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The Ulysses Pact is a technique for holding yourself accountable to stick with a goal even when it’s hard. The key ingredient in a Ulysses Pact is that we make a choice in the present (when things are relatively easy) that binds us to perform an action in the future (when things are hard). For example, suppose you want to stick to a plan of going for a run two times per week in the morning with a friend. You could write your friend a series of checks, each for $20, and instruct them to cash one and use the money on whatever they want if you miss a workout with them.
Chunking works to increase our motivation because by splitting things into smaller pieces, it increases our sense of self-efficacy, the belief that we can successfully accomplish a goal. For example, a number like 28932798288 it might be easier to remember if you chunked it. 289-932-798-288 now it might be easier to remember.
Employees are more likely to come to management with useful suggestions and feedback if managers listen to that feedback carefully, take it seriously, and offer genuine thanks and appreciation. Pick a small amount of reading you would like to do each evening. Let’s say 1 chapter. Choose a small but enjoyable reward. I like Oreo's. Keep your copy of Moby Dick and your reward on the shelf by the coach. Each time you finish your chapter, put the book away and reward yourself with an Oreo.
Visualizing works on a simple principle of motivation that says the more specific, concrete, and available our mental representation of a goal and its benefits are, the more we’ll feel motivated to achieve it. Meaning, if you are trying to have a consistent exercising habit, try to visualize the outcome. See the benefits and how it can help you so that in turn you'll feel more motivated to achieve it.
When you feel upset that you couldn't complete something instead of talking down to yourself look at it positively. Try to get a different perspective as to why you couldn't complete it. Avoid harsh and negative self talk and try a gentle positive self talk.
Advice from comedian Jerry Seinfeld telling someone:
He told me to get a big wall calendar that has a whole year on one page and hang it on a prominent wall. The next step was to get a big red magic marker.
He said for each day that I do my task of writing, I get to put a big red X over that day. “After a few days, you’ll have a chain. Just keep at it and the chain will grow longer every day. You’ll like seeing that chain, especially when you get a few weeks under your belt. Your only job next is to not break the chain.”
“Don’t break the chain,” he said again for emphasis.
The point of this is that every day you get to put a big red X over that day giving the feeling of accomplishment (the positive reinforcement). And the avoiding the thought of losing that streak you created is the negative reinforcement. When you finish a task cross it out with a big X. Continue this and "Don't break the chain".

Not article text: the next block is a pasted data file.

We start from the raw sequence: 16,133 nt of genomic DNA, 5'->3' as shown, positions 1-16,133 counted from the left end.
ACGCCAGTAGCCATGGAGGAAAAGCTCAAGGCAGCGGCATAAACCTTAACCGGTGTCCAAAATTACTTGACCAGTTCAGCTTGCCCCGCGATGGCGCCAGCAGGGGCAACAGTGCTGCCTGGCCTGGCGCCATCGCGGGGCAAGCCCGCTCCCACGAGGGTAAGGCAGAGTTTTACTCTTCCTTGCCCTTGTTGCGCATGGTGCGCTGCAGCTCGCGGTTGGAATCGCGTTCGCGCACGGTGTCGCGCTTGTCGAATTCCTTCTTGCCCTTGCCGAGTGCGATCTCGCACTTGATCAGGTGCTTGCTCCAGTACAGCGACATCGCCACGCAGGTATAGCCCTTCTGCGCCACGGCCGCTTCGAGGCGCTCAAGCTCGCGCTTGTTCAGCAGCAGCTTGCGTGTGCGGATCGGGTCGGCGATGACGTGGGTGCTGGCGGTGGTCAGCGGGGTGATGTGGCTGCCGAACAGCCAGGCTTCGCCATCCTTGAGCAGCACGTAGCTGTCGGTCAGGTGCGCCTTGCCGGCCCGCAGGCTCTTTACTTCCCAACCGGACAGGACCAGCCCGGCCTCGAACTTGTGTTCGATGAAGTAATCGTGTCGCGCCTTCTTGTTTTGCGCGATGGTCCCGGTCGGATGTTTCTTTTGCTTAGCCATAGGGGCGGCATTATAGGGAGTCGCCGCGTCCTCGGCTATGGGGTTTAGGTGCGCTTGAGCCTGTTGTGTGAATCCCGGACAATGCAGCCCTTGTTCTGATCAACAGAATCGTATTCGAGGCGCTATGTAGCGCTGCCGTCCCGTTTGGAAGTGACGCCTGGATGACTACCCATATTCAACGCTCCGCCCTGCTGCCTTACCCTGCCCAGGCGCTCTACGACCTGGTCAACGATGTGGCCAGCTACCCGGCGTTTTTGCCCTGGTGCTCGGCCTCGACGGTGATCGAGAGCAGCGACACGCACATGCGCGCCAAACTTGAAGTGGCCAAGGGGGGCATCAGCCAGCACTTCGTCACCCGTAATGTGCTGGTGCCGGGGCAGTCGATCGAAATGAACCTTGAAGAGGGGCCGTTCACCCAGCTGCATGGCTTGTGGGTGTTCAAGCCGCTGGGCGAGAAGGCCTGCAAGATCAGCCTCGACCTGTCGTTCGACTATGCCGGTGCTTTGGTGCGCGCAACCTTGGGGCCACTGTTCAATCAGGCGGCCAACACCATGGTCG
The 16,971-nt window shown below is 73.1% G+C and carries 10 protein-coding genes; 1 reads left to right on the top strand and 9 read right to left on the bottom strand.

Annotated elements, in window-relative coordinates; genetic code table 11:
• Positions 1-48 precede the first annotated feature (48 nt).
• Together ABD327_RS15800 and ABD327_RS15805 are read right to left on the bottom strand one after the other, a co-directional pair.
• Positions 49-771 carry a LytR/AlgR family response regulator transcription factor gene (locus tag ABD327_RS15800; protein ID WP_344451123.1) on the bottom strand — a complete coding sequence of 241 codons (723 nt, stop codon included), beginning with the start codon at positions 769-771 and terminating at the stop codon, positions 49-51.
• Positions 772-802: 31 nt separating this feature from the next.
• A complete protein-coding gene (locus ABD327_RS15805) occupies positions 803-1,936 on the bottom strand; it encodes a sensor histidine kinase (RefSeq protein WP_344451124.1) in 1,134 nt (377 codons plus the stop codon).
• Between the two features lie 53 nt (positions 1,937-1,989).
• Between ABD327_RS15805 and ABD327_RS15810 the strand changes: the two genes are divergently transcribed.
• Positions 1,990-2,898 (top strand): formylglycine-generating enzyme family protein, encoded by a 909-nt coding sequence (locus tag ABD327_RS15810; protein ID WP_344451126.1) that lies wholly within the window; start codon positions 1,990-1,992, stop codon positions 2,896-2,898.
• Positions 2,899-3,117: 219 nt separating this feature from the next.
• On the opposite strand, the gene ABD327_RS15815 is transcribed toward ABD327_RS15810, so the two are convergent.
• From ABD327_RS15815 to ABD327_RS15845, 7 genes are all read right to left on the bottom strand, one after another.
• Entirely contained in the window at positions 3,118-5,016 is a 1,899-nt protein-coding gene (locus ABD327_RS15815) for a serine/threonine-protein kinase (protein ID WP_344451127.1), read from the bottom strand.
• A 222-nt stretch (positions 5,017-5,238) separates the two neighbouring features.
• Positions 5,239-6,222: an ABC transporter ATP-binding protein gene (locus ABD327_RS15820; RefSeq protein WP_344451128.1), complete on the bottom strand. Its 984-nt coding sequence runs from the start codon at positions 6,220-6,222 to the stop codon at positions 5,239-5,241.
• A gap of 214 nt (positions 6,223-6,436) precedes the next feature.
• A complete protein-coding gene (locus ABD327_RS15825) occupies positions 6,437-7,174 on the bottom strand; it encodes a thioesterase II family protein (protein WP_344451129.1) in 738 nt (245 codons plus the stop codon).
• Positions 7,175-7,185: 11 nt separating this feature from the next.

A social support person could help help you stay motivated. For example, if your end goal is to lose 30 pounds, tell your social support person that their job is to help you show up at the gym 5 days a week, nothing more. The more focused you and your social support person are on the regular routines you need to do to be successful, the more likely you are to stay motivated to stick with them.
Suppose you’re working on staying motivated to keep up your journaling habit every evening. But you find yourself regularly procrastinating on doing it. Instead of fighting this, build in a little enjoyable activity right before your journaling.
Chances are, if you give yourself permission to procrastinate in small ways on a regular basis and in a structured deliberate way, you’ll be less likely to end up procrastinating in major, chaotic ways.
When you do your task of the day keep a notepad and pencil. Whenever you notice you are getting distracted quickly right it down on the notepad. Once the task is completed look at your list for anything that's important before addressing it. The list will help you address your distraction to deal with them in the future.
Avoid negative self-talk at all costs. Text your social support buddy right away and own the slip-up. Avoid over-interpreting failure. Acknowledge that at some point you will fall off the wagon and slip up. And when you do, remind yourself that it doesn’t necessarily mean anything. Slip-ups happen. If you are consistently slipping up in the same way, do some reflection.
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